"Iran has paused its expansion of its sensitive nuclear activities in the three months since pro-reform President Hassan Rouhani came to power, the UN nuclear watchdog has reported.

The move could be a significant confidence-building gesture towards the West, or at least a welcome sign that the Iranian authorities are looking for a deal in talks which resume in Geneva next week. However, in its quarterly report on Iran’s nuclear programme seen by The Independent, the International Atomic Energy Agency (IAEA) said Iran still has questions to answer on its past activities which may have been dedicated to weapons development.

"Iran has always insisted its nuclear programme is exclusively for energy production."

BECAUSE YOU'VE READ THIS FAR...

Watch this video of puppies fighting with doorstoppers. You know you want to.

4) BLAMING THE VICTIMS?

From the Guardian front page:

"Boris Johnson has been accused of 'gross insensitivity' and 'dodging responsibility' after he suggested that the deaths of five cyclists on the streets of London over the past nine days underlined the need for cyclists to obey the laws of the road.

"The mayor of London also appeared to shrug off calls for an urgent, independent review of cycling safety in the capital, arguing that, if cyclists did not follow the rules, 'there's no amount of traffic engineering that we invest in that is going to save people's lives'.

"Johnson's remarks came hours after a man in his 30s became the 13th cyclist to die on London's streets this year after he was hit by a bus in east London."

Oh dear...

5) SICKOS SAY SORRY

Just in case you had any doubt about the barbarity of some of the Islamist rebels who are fighting the (barbaric) Assad regime in Syria, the Sun reports:

"Sick Islamist rebels who cut off and displayed the wrong man's head have asked for 'understanding and forgiveness'.

"They thought they had decapitated an Iraqi Shia militia. man fighting for their enemy President Assad in Syria.

"The al-Qaeda-linked group then triumphantly held the head up in front of a crowd in Aleppo.

"But it was later recognised as fellow rebel Mohammed Fares, who fought alongside them."

Meanwhile, on a not-unrelated note, the Telegraph reports:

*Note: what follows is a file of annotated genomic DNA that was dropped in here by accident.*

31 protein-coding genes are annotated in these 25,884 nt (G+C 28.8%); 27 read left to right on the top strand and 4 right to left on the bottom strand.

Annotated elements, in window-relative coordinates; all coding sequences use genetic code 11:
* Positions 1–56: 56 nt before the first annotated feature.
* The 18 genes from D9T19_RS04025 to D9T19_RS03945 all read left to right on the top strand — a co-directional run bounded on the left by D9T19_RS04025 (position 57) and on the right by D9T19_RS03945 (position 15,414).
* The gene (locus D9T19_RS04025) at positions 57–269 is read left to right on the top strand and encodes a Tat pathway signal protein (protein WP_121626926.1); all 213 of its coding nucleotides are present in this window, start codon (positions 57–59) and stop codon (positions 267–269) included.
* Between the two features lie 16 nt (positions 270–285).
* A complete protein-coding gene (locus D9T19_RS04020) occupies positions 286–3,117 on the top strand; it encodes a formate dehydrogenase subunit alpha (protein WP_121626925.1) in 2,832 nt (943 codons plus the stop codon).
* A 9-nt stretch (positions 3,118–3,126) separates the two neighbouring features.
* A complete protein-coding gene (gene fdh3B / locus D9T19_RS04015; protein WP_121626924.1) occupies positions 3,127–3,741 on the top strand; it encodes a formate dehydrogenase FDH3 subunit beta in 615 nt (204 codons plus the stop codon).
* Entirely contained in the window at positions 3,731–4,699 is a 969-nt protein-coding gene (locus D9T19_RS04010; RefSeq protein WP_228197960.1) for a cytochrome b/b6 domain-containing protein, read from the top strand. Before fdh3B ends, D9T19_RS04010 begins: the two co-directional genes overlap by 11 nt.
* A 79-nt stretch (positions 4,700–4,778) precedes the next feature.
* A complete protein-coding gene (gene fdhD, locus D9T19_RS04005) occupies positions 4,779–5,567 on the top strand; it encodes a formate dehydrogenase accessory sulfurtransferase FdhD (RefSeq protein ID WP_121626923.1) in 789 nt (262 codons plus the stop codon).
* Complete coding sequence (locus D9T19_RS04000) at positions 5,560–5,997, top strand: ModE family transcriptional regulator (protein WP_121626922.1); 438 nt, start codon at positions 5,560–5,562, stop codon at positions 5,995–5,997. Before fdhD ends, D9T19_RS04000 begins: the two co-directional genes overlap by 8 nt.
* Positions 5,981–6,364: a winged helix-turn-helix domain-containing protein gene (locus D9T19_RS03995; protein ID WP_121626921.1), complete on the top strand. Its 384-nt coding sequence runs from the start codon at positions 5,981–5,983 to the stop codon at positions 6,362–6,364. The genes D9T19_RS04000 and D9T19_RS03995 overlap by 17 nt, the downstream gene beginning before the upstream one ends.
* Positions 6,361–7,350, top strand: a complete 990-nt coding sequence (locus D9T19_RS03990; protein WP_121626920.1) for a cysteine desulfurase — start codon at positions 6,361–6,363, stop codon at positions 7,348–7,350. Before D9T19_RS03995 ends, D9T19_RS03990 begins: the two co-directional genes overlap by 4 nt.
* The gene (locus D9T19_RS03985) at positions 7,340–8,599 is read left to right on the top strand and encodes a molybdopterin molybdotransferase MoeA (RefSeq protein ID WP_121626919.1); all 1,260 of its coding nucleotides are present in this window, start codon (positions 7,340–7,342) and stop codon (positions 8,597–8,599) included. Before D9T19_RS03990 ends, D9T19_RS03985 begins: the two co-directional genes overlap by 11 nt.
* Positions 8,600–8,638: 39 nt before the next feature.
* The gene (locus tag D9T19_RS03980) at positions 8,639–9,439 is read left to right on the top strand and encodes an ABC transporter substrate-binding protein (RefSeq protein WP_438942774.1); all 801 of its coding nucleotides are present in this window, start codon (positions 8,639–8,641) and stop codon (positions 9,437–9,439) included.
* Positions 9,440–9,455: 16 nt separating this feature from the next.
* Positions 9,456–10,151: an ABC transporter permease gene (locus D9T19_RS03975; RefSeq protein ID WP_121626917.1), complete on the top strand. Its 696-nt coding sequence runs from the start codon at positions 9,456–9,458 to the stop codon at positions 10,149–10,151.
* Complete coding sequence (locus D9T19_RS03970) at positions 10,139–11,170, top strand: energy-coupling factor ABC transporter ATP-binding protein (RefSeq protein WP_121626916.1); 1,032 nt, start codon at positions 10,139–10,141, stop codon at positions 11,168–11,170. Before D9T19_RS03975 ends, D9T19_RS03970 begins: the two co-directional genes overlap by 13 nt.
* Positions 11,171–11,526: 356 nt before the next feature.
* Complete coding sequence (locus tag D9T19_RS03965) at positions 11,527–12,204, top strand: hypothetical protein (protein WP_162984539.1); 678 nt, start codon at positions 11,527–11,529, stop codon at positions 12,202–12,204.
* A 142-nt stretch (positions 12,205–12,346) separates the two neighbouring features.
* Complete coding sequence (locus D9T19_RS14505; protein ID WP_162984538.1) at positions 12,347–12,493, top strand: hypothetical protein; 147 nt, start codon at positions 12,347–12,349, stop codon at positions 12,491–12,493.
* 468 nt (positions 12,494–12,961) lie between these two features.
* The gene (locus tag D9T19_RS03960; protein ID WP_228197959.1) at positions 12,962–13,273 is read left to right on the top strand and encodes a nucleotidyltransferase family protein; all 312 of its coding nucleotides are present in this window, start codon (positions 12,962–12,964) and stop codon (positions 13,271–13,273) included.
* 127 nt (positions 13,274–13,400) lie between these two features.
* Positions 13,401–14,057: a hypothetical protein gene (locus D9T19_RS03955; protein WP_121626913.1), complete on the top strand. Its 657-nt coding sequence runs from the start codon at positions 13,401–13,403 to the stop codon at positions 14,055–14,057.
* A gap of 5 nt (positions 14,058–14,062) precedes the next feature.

"Christianity is in danger of becoming extinct in its ancient homelands because of a rising tide of sectarian attacks, a Cabinet minister warns today.

"Violence against Christian worshippers by religious fanatics has become a 'global crisis' and is the most grave challenge facing the world this century, according to Baroness Warsi.

"In a speech today at Georgetown University, Washington DC, Lady Warsi, the Minister for Faith, will say: 'A mass exodus is taking place, on a Biblical scale. In some places, there is a real danger that Christianity will become extinct.'

"... Writing for telegraph.co.uk today, Lady Warsi highlights...'Christian populations are plummeting and the religion is being driven out of some of its historic heartlands. In Iraq, the Christian community has fallen from 1.2million in 1990 to 200,000 today. In Syria, the horrific bloodshed has masked the haemorrhaging of its Christian population.'"

PUBLIC OPINION WATCH

From the Sun/YouGov poll:

Labour 40

Conservatives 32

Ukip 13

Lib Dems 10

That would give Labour a majority of 92.

140 CHARACTERS OR LESS

@WilliamJHague Meeting members of the Tamil National Alliance to discuss and support #humanrights and reconciliation in Sri Lanka

@Mike_Fabricant Very difficult to make physically separated cycle lanes in London's busy streets. Watching cyclists weave around Parliament Square #scary

@Ed_Miliband Congratulations to Sachin Tendulkar on 24 fantastic years. One of the greatest batsmen we'll ever see.

900 WORDS OR MORE

Ian Birrell, writing in the Guardian, says: "Tory strategist Lynton Crosby would do well to read those deleted speeches."

Jeremy Warner, writing in the Telegraph, says: "Across the world, weak politicians have handed responsibility to unelected technocrats."

Philip Collins, writing in the Times, says: "We will never talk Sri Lanka into decency."

Got something you want to share? Please send any stories/tips/quotes/pix/plugs/gossip to Mehdi Hasan (mehdi.hasan@huffingtonpost.com) or Ned Simons (ned.simons@huffingtonpost.com). You can also follow us on Twitter: @mehdirhasan, @nedsimons and @huffpostukpol